The prolonged search for the Boeing 777-200 operated as Malaysia Airlines Flight MH370 brought attention to onboard data transmission systems that report an aircraft’s position and other information in real time. Such a system could help track an aircraft that disappears from radar coverage.
Tony Tyler, International Air Transport Association (IATA) director general and CEO, said his association “will play its part in helping to define an industry position” on real-time flight-following systems. Tyler remarked on the issue during an industry outlook teleconference on March 12, in response to a reporter’s question. He noted that many airlines already transmit engine monitoring and other data to their operations centers via the aircraft communications addressing and reporting system (Acars), which uses both VHF ground radio and satellite networks.
“But sending data continuously for the entire flight for all aircraft operating would create a huge amount of data for each flight. When you aggregate it up, it would be a massive amount of data to manage,” Tyler said. “I think, though, there is an opportunity to think carefully about what would be a sensible, useful subset of data to have monitored in real time and what the criteria should be for applying that…We’ll no doubt be discussing the possibility of working with manufacturers and airlines to help define this subset of data.”
Among recommendations stemming from its investigation into the loss of Air France Flight 447 in June 2009, France’s BEA civil aviation accident investigation bureau called on the International Civil Aviation Organization (ICAO) and the European Aviation Safety Agency (EASA) to “study the possibility of making it mandatory for airplanes performing public-transport flights to regularly transmit basic flight parameters (for example position, altitude, speed, heading).” In March 2010, the BEA created a “Triggered Transmission of Flight Data” working group to “assess the operational suitability” of a real-time flight reporting system. That group concluded that it is “technically feasible to significantly reduce the search area for wreckage” by transmitting appropriate data by satellite communications before impact, or automatically activating an emergency locator transmitter or increasing the frequency of aircraft position reports.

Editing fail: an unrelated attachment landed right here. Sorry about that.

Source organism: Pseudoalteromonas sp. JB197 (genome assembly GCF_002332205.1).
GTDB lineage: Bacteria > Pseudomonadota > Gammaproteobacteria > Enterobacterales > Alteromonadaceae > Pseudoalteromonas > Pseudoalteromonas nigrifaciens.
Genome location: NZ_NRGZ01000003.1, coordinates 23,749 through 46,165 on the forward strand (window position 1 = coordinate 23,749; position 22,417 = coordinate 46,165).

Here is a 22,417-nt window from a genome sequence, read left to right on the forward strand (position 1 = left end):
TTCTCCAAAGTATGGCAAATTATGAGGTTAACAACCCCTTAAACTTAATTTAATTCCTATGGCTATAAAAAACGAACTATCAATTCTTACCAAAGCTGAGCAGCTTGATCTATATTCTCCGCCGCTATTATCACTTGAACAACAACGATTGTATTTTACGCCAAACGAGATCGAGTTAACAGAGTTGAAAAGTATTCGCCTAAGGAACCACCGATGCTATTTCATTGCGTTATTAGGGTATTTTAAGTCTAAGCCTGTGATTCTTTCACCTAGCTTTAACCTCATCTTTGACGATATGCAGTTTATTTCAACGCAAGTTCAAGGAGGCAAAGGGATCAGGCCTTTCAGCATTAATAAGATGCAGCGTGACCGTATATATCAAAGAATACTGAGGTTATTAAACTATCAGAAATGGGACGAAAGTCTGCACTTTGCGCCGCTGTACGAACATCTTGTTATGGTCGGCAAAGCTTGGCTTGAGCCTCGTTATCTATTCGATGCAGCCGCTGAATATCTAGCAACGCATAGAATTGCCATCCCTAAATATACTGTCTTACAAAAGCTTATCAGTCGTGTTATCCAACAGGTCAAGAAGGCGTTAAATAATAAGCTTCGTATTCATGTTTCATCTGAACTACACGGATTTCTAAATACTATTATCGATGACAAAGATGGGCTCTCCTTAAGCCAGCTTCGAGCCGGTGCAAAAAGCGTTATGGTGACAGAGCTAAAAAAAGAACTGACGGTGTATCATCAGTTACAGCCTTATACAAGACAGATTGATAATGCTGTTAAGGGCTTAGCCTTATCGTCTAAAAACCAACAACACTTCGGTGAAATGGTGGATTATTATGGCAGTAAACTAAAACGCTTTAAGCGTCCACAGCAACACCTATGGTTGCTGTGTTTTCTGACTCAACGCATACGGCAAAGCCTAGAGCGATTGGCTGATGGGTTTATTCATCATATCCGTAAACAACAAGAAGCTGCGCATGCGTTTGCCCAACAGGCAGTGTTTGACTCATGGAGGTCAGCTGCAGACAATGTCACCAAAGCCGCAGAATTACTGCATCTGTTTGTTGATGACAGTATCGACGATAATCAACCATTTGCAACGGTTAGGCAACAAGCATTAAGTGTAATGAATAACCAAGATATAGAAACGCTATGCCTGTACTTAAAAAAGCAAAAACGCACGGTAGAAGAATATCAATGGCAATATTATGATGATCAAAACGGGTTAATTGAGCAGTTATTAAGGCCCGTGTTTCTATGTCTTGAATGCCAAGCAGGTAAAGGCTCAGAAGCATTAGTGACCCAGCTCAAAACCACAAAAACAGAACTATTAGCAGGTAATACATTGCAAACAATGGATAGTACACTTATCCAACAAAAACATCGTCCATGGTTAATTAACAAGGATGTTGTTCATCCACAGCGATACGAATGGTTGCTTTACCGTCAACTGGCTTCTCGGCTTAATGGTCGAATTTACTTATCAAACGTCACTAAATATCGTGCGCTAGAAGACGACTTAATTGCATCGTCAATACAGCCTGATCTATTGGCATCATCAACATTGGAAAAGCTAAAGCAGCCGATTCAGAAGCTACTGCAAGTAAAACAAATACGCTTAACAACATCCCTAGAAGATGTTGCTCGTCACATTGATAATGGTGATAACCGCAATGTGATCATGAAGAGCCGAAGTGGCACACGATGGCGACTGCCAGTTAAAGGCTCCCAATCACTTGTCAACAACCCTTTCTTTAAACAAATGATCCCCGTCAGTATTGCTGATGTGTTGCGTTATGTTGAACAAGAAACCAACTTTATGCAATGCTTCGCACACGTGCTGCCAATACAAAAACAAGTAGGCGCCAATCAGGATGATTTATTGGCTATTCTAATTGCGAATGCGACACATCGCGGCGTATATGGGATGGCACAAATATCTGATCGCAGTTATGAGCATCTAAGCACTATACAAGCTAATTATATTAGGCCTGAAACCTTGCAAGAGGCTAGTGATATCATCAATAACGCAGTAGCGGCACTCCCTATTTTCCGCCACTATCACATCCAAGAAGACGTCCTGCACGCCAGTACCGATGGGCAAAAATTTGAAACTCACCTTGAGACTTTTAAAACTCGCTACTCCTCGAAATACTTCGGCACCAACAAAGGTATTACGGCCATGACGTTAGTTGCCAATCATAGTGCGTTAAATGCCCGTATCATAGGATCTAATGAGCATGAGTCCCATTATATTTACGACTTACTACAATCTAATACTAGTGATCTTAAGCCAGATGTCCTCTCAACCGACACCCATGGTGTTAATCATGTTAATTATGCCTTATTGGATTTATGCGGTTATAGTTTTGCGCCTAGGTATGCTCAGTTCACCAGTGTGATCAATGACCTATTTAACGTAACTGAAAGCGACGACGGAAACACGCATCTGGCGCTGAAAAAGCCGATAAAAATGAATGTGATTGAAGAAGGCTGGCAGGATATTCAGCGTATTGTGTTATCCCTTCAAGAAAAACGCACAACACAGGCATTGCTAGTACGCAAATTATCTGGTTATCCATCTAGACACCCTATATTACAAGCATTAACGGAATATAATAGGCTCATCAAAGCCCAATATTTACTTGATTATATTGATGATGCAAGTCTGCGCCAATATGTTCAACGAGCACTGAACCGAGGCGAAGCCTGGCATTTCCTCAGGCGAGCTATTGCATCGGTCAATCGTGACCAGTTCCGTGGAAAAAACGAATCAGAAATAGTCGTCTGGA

Flyht Aerospace Solutions, of Calgary, manufactures a data-monitoring and flight-following avionics box it calls AFIRS, for automated flight information reporting system. AFIRS models contain Iridium modems to provide satellite-based voice and data services, with global coverage. On its website, the company said it has been busy fielding calls about the system since MH370 disappeared from radar on March 8. It addressed the most frequent questions in the online posting. Had the Malaysia Airlines jet been equipped with AFIRs “and if it was enabled for triggered data transmission, we would know where the aircraft was when it last had electrical power and we would know the behavior of the aircraft at all times leading up to that point,” the company said. The unit would continue transmitting as long as it had electrical power and its associated antenna was intact. Installing AFIRS would cost “less than $100,000” depending on the aircraft type.
Outside of radar coverage, properly equipped aircraft can also be tracked by automatic dependent surveillance-broadcast (ADS-B). Through ADS-B, an aircraft fitted with a 1090ES mode-S datalink transponder broadcasts its GPS-derived position once per second to ground stations and other nearby aircraft. ADS-B receivers on satellites will eventually augment ground-based receiver networks, providing coverage in oceanic and remote airspace. According to media reports, a commercial flight-tracking company—Flightradar24—said it last detected a signal from MH370 at a point between Malaysia and Vietnam, using its network of more than 3,000 ADS-B receivers possessed by aviation enthusiasts.
Malaysia’s Department of Civil Aviation plans to fill a gap in the country’s radar coverage by installing ADS-B radio stations at Pulau Langkawi and Genting Highland, making possible ATC surveillance of western parts of its Kuala Lumpur flight information region. The agency’s schedule calls for installing the ground stations by 2016, sharing data with neighboring countries by 2017 and requiring operators to equip their aircraft to fly on certain routes by 2018. The plan is described in a paper summarizing the ninth meeting of the ICAO Southeast Asia and Bay of Bengal sub-regional ADS-B implementation working group in October.